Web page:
In her TED talk, Rebecca Kleinberger discusses her studies on how we use and understand our voice and the voices of others. In her studies she states that changes in the voice can mean many things, from depression, to hormonal changes, to even detecting pregnancy. She describes our three voices – our Outward, Inward, and Inner voices. Our outward voice is the voice we use when we are speaking with others, it’s the sound that others hear. Our Inward voice is the voice we hear as we are speaking, and the two can sound quite different, as our inward voice is being processed through our bone and inner ear. Our inner voice is what we hear when we read something silently, what we hear when we are thinking or dreaming. Though we can’t always control it, we can always engage with our inner voice.
Why is it that we do not like the sound of our outward voice on recordings? Well, as described above, we are used to hearing our inward voice when we speak. So thus, the thought many of us have which is: “Is that really what I sound like?” is because our outward voice is indeed different from our inward voice. Our inward voice travels through our bones (bone conduction), so it will sound deeper and more harmonious, then it travels through our inner ear, and the cochlea which then processes the sound. We find that seasoned speakers are very comfortable with their inward and outward voices. The trick we have found to getting comfortable with your recorded voice is to practice your presentations, and listen to your recording. Your voice is an amazing thing and can be changed in volume and tone with deeper breaths, posture, and breathing exercises. Play with your inward and outward voices until you find a voice that sounds that best for your presentation and audience.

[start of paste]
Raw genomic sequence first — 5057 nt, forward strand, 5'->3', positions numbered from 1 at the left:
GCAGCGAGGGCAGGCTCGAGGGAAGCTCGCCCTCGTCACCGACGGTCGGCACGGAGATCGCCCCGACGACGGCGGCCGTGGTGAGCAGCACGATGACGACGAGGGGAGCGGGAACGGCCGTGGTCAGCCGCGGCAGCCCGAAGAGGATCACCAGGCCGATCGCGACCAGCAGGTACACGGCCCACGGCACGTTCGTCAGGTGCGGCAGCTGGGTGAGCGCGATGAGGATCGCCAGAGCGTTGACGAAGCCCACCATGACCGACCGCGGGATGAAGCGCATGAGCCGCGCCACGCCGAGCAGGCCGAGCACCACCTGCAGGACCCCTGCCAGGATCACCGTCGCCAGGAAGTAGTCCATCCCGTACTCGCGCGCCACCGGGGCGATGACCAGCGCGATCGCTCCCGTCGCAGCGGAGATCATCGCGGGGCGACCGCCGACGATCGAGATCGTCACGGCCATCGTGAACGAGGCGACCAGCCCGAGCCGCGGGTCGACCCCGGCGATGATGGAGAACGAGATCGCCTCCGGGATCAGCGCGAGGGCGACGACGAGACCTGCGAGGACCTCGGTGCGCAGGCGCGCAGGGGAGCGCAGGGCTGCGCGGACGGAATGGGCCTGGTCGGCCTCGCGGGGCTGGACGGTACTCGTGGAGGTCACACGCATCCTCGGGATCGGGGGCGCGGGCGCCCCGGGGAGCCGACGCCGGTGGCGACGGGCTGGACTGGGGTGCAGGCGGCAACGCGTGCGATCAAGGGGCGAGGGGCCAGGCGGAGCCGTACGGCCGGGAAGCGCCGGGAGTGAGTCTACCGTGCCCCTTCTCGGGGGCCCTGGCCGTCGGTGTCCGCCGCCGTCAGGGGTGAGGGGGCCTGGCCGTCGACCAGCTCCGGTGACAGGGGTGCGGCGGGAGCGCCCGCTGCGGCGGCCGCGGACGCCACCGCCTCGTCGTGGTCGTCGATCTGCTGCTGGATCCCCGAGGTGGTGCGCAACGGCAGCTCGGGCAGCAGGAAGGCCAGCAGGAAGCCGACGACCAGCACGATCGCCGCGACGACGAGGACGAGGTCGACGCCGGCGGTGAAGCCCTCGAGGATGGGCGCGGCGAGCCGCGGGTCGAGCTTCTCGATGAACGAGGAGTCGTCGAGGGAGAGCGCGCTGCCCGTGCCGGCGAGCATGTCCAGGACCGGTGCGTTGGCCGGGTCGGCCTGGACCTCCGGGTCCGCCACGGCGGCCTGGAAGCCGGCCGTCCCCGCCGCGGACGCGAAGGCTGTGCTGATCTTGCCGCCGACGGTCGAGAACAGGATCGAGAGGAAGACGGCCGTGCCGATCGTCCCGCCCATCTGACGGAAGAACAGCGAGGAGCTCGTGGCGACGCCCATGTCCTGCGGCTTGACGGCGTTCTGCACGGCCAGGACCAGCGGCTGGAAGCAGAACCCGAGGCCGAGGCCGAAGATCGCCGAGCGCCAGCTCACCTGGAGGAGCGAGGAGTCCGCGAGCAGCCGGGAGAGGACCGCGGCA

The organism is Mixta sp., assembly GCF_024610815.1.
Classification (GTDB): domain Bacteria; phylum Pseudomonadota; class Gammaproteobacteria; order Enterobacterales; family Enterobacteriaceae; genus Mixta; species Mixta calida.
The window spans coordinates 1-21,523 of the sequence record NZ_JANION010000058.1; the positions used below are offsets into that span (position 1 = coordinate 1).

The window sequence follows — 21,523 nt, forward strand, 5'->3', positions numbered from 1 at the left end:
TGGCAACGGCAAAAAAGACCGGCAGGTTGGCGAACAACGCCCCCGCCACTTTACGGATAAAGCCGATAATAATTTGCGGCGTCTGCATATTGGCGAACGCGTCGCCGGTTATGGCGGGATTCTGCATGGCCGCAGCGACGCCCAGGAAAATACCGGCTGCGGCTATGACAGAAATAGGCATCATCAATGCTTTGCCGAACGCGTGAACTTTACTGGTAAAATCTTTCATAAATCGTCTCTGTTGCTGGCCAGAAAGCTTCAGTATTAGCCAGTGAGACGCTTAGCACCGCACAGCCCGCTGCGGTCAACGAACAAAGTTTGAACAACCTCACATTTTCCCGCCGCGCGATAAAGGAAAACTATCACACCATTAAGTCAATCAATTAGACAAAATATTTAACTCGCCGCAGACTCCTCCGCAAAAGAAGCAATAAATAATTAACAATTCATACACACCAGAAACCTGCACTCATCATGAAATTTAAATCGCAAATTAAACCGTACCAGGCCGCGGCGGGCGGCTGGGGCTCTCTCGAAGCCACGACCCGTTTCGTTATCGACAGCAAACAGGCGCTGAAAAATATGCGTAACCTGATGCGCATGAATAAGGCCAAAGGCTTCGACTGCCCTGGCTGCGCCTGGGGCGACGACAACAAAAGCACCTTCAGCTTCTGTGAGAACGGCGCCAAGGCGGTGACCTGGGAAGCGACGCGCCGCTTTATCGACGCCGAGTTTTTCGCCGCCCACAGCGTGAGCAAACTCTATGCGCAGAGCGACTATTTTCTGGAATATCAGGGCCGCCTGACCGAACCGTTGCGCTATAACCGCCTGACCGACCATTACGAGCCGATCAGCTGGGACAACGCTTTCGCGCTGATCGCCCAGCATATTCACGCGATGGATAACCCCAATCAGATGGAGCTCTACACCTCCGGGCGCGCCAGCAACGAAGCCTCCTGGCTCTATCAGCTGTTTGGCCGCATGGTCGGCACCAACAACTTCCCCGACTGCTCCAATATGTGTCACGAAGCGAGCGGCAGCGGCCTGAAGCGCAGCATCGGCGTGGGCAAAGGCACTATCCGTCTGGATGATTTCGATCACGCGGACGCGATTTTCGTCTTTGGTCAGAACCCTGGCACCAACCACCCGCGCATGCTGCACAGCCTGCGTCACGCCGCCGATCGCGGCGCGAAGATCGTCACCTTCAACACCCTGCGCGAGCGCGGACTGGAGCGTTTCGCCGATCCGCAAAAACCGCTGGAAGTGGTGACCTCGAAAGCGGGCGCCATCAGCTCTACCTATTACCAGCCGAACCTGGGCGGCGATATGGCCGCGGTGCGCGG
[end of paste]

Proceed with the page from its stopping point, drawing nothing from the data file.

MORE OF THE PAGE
V2 | Virtual Event Manager